Highly-ordered nanostructures with individual features a million times smaller than a single strand of hair, are the focus of intense research due to their unique properties and wide ranging application from self-cleaning surfaces to electronics. Periodic metallic nano-structures, particularly prepared in gold or silver are especially important in optics-based applications such as anti-reflection coatings and in bio-sensing applications.
To meet the growing demand for such materials, simple, cost effective and reproducible methods for preparing ordered metallic nanostructures over macroscopic areas are needed, and this is a major challenge to the field.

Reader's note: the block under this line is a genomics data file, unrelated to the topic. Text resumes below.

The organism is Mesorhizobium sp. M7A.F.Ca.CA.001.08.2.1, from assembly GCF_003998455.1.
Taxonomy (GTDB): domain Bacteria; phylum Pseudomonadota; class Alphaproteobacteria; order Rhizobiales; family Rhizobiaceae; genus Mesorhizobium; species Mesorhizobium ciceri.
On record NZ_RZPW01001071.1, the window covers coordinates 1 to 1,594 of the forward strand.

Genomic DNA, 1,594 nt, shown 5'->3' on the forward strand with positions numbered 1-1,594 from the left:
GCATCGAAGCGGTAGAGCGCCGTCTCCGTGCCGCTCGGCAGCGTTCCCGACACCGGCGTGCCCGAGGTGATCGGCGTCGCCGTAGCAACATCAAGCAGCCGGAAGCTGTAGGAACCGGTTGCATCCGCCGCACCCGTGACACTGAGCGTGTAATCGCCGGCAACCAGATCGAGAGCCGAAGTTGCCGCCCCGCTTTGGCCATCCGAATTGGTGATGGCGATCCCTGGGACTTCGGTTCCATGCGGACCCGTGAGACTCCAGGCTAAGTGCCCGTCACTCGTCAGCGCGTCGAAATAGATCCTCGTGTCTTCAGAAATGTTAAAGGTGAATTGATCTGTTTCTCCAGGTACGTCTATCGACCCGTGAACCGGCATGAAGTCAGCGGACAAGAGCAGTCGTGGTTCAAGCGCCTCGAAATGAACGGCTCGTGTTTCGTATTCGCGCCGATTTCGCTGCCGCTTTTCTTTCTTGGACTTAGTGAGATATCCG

Tia Keyes et al. report in this article published in Advanced Engineering Materials, a unique and versatile approach to create ordered silver nanostructures that not only extend over a cm2 area, but allow for feature shape alteration in a simple and inexpensive manner. This is achieved by using a nanostructured polymer mould onto which metal can be deposited and, later, peeled off, thus giving them the possibility to alter the nanofeature’s geometry by stretching.
Silver deposition was achieved using a simple silver reduction reaction using Tollens’ reagent. Electron microscopy confirmed the structural integrity of nanoarray after peeling off the template and simple reflectance measurements confirmed the extended order of the array of macroscopic (mm to cm) length-scales. The reported method thus holds great potential for expanding the application range of metallic nanostructures by offering simple and accessible methods of fabrication of arrays of various sizes and shapes.